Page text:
Fest Asleep

For myself, I'd be happy for the thing to be malign memory; in fact, I more or less wrote that in these pages back in 1989 and 1990. But pity the poor critic who, having stated the obvious - that the festival is a downwardly mobile white elephant - is nonetheless forced by editorial policy to essentially swallow his critical fire and trudge on, as Bill Cosford of the Miami Herald has done. In September 1990, Cosford wrote: "The Miami Film Festival, as we have come to know and love it, is dead." Citing a decline in independent funding and the City of Miami's refusal to renew a $100,000 grant, meaning for all intents and purposes "no theater, no celebrities, no parties," Cosford suggested it was just as well. He came up with a novel idea, though: move the festival to South Beach, where a "young, smart, hoping to be hip" crowd will ensure a vital response.

Well, I don't know how smart these young, hopeful hipsters in South Beach truly are, but Cosford was quite right about providing a better setting for what should be above all a small film festival. Enacting it at Gusman Center (where, admittedly, the opening-night showing of The Mambo Kings was sold-out) is only an extension of the festival director's Wellesian ego. Indeed, Cosford also made the point in his column last Thursday that filling Gusman's 1800 seats is a pipe dream. A bloody expensive pipe dream at that.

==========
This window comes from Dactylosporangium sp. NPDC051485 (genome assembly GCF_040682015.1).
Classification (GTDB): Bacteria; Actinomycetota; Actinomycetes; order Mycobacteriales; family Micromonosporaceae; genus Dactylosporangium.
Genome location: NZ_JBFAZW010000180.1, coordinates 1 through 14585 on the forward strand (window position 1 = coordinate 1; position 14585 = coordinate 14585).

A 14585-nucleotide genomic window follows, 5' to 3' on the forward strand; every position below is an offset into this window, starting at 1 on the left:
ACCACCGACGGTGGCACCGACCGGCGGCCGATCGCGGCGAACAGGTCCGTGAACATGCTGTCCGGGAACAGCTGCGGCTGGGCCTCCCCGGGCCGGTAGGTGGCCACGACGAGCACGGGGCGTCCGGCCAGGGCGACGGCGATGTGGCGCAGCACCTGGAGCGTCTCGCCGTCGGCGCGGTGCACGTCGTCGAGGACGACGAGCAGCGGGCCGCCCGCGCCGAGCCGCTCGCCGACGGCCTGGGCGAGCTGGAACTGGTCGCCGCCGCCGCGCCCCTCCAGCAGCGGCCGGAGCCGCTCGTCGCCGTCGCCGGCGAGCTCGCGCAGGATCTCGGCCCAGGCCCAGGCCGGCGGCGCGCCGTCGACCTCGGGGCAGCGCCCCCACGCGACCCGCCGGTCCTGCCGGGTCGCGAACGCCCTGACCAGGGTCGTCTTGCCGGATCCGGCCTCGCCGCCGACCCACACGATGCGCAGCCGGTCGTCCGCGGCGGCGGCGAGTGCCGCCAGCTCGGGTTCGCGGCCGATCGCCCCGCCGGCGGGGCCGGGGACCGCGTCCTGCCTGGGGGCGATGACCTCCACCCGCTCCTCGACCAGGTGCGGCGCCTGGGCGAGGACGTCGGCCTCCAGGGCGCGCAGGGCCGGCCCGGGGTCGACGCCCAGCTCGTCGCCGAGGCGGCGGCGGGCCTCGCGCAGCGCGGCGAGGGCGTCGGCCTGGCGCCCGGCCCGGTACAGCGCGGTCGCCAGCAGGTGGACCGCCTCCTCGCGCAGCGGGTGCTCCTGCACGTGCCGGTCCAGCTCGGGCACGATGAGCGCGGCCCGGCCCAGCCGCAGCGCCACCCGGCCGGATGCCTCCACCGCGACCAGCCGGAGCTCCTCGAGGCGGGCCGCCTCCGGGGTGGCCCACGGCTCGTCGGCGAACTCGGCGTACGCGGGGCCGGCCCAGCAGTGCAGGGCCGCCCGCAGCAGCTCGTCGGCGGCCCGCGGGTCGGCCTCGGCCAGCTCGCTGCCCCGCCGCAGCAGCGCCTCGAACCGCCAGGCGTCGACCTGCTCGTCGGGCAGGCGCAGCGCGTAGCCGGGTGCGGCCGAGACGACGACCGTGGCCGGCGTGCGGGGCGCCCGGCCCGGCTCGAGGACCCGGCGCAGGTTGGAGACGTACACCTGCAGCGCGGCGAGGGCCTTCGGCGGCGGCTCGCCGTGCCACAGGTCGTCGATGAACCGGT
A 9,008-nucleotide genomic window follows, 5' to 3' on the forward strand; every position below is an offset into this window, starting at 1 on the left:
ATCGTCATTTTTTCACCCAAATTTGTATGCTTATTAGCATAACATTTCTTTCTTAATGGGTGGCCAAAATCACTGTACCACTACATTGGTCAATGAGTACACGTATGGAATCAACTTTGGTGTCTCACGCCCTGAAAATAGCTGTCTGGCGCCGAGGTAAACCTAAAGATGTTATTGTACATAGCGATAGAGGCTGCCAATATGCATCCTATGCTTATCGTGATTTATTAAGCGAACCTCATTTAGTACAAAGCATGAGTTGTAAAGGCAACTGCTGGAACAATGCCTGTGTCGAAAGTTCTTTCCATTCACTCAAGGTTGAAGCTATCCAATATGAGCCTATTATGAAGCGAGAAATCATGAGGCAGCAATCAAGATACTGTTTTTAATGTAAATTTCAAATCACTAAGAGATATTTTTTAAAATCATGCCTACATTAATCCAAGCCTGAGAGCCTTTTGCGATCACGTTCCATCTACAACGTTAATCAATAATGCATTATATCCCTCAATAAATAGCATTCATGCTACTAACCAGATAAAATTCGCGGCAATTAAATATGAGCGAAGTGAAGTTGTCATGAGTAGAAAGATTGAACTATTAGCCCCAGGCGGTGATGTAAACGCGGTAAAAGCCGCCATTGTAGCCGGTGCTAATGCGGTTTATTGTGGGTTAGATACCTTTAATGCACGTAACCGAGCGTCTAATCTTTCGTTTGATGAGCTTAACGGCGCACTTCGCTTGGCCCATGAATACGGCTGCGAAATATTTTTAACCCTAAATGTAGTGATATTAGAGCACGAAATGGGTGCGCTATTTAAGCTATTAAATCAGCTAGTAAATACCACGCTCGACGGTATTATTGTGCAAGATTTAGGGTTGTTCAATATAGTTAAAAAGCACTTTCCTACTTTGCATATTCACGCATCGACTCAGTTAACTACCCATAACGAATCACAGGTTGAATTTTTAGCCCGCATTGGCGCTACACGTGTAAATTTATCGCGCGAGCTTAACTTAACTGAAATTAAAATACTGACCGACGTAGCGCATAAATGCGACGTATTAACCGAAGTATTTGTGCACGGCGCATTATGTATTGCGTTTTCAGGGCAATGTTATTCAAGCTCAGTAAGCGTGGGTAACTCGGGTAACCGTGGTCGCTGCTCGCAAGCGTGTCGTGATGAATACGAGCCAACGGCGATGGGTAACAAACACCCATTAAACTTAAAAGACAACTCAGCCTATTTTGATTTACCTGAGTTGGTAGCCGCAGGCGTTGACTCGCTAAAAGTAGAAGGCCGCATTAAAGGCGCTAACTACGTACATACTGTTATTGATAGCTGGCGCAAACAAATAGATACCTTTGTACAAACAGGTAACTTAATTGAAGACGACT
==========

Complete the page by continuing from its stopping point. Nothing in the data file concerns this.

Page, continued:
Did I forget la divina Sophia? Well, I didn't, but Sophia Loren's participation at the festival, culminating this weekend with her performance in Lina Wertmuller's adaptation of Saturday, Sunday, Monday, plus the party at Williams Island, is strictly public-relations quid pro quo - Sophia using Nat to honor her commitment to Williams Island, Nat hoping Sophia will help raise some money for the festival.

So what is the answer to the original question? I still don't know. But one thing's certain: The Miami Film Festival is to our cinematic aspirations what Ronald Reagan was to our economy. Maybe even less.

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